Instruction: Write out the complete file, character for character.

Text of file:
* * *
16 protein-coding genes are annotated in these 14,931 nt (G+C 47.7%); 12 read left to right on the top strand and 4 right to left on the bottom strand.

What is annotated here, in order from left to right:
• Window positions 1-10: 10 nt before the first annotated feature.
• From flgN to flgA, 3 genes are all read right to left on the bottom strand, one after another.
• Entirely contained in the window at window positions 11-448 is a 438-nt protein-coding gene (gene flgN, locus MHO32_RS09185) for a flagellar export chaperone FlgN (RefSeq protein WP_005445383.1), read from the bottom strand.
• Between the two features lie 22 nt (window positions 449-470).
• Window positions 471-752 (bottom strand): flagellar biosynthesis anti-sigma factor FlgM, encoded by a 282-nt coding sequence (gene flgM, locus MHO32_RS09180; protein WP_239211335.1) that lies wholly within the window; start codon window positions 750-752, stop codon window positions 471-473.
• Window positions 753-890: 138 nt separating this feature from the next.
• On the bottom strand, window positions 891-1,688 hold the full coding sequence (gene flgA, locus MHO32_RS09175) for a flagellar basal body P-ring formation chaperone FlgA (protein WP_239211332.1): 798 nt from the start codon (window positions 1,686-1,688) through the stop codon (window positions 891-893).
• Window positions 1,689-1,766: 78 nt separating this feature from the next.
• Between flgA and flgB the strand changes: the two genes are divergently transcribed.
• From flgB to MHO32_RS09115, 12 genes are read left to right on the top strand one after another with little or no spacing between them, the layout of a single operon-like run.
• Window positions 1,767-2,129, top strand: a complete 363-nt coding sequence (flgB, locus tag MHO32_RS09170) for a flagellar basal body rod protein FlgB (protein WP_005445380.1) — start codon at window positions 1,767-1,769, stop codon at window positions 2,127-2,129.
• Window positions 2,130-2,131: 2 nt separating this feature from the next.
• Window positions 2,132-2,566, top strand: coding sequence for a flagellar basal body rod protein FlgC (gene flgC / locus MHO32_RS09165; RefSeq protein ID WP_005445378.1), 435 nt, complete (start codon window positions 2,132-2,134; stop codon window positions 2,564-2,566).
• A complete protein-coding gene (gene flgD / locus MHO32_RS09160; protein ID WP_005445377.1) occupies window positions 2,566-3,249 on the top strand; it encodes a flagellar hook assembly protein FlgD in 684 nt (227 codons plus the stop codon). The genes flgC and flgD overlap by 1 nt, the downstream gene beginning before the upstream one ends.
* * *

16 protein-coding genes are annotated in these 14,931 nt (G+C 47.7%); 12 read left to right on the top strand and 4 right to left on the bottom strand.

What is annotated here, in order from left to right:
• Window positions 1-10: 10 nt before the first annotated feature.
• From flgN to flgA, 3 genes are all read right to left on the bottom strand, one after another.
• Entirely contained in the window at window positions 11-448 is a 438-nt protein-coding gene (gene flgN, locus MHO32_RS09185) for a flagellar export chaperone FlgN (RefSeq protein WP_005445383.1), read from the bottom strand.
• Between the two features lie 22 nt (window positions 449-470).
• Window positions 471-752 (bottom strand): flagellar biosynthesis anti-sigma factor FlgM, encoded by a 282-nt coding sequence (gene flgM, locus MHO32_RS09180; protein WP_239211335.1) that lies wholly within the window; start codon window positions 750-752, stop codon window positions 471-473.
• Window positions 753-890: 138 nt separating this feature from the next.
• On the bottom strand, window positions 891-1,688 hold the full coding sequence (gene flgA, locus MHO32_RS09175) for a flagellar basal body P-ring formation chaperone FlgA (protein WP_239211332.1): 798 nt from the start codon (window positions 1,686-1,688) through the stop codon (window positions 891-893).
• Window positions 1,689-1,766: 78 nt separating this feature from the next.
• Between flgA and flgB the strand changes: the two genes are divergently transcribed.
• From flgB to MHO32_RS09115, 12 genes are read left to right on the top strand one after another with little or no spacing between them, the layout of a single operon-like run.
• Window positions 1,767-2,129, top strand: a complete 363-nt coding sequence (flgB, locus tag MHO32_RS09170) for a flagellar basal body rod protein FlgB (protein WP_005445380.1) — start codon at window positions 1,767-1,769, stop codon at window positions 2,127-2,129.
• Window positions 2,130-2,131: 2 nt separating this feature from the next.
• Window positions 2,132-2,566, top strand: coding sequence for a flagellar basal body rod protein FlgC (gene flgC / locus MHO32_RS09165; RefSeq protein ID WP_005445378.1), 435 nt, complete (start codon window positions 2,132-2,134; stop codon window positions 2,564-2,566).
• A complete protein-coding gene (gene flgD / locus MHO32_RS09160; protein ID WP_005445377.1) occupies window positions 2,566-3,249 on the top strand; it encodes a flagellar hook assembly protein FlgD in 684 nt (227 codons plus the stop codon). The genes flgC and flgD overlap by 1 nt, the downstream gene beginning before the upstream one ends.